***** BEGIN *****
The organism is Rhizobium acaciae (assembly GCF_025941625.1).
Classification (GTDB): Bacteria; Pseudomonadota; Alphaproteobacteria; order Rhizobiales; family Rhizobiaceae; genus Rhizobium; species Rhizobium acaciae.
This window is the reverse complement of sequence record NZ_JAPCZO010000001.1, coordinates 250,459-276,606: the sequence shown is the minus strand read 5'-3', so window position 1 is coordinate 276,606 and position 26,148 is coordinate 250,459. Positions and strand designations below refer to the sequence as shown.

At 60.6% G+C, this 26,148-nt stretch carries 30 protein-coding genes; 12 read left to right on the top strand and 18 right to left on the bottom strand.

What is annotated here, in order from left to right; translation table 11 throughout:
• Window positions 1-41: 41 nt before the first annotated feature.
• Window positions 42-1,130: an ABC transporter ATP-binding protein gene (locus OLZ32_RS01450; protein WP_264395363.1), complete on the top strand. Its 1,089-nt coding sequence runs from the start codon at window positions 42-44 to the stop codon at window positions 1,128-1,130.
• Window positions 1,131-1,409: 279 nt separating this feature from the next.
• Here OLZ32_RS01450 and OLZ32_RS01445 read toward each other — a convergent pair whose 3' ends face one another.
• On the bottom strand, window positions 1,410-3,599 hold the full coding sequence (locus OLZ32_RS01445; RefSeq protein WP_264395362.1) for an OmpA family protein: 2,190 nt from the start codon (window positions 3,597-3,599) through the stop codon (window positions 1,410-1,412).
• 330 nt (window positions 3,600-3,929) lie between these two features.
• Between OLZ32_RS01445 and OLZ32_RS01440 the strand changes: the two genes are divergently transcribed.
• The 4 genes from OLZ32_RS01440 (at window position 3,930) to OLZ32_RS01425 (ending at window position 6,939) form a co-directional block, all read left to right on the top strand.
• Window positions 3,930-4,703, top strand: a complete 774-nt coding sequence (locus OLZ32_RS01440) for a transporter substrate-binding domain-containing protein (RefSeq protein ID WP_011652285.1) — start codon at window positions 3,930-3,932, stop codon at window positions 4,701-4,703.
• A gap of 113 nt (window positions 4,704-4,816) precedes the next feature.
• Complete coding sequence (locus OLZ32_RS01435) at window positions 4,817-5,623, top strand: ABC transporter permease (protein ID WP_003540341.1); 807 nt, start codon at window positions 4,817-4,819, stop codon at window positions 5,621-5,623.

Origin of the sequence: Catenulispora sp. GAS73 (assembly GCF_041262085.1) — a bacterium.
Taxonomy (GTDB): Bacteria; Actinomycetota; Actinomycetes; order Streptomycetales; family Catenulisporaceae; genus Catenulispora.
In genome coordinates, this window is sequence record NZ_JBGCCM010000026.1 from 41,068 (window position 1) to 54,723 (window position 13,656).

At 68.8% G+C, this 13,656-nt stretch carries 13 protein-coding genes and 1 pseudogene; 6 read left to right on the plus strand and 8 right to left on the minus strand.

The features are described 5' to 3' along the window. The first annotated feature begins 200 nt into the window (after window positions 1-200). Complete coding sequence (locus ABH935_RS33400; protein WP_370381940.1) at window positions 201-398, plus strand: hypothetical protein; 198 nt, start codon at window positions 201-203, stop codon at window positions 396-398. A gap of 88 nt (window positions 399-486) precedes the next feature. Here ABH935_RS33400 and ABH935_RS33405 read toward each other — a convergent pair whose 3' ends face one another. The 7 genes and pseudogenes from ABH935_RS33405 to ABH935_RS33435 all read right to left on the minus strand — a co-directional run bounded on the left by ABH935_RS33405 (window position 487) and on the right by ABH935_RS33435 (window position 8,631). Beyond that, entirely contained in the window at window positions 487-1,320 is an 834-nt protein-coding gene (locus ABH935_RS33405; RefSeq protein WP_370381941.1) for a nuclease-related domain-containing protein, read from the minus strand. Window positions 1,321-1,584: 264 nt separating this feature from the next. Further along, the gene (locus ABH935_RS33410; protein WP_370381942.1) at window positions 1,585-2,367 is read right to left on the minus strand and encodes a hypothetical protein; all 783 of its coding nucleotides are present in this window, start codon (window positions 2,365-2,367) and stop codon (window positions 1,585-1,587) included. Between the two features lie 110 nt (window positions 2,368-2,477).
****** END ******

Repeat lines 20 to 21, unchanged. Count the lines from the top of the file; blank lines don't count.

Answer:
At 68.8% G+C, this 13,656-nt stretch carries 13 protein-coding genes and 1 pseudogene; 6 read left to right on the plus strand and 8 right to left on the minus strand.

The features are described 5' to 3' along the window. The first annotated feature begins 200 nt into the window (after window positions 1-200). Complete coding sequence (locus ABH935_RS33400; protein WP_370381940.1) at window positions 201-398, plus strand: hypothetical protein; 198 nt, start codon at window positions 201-203, stop codon at window positions 396-398. A gap of 88 nt (window positions 399-486) precedes the next feature. Here ABH935_RS33400 and ABH935_RS33405 read toward each other — a convergent pair whose 3' ends face one another. The 7 genes and pseudogenes from ABH935_RS33405 to ABH935_RS33435 all read right to left on the minus strand — a co-directional run bounded on the left by ABH935_RS33405 (window position 487) and on the right by ABH935_RS33435 (window position 8,631). Beyond that, entirely contained in the window at window positions 487-1,320 is an 834-nt protein-coding gene (locus ABH935_RS33405; RefSeq protein WP_370381941.1) for a nuclease-related domain-containing protein, read from the minus strand. Window positions 1,321-1,584: 264 nt separating this feature from the next. Further along, the gene (locus ABH935_RS33410; protein WP_370381942.1) at window positions 1,585-2,367 is read right to left on the minus strand and encodes a hypothetical protein; all 783 of its coding nucleotides are present in this window, start codon (window positions 2,365-2,367) and stop codon (window positions 1,585-1,587) included. Between the two features lie 110 nt (window positions 2,368-2,477).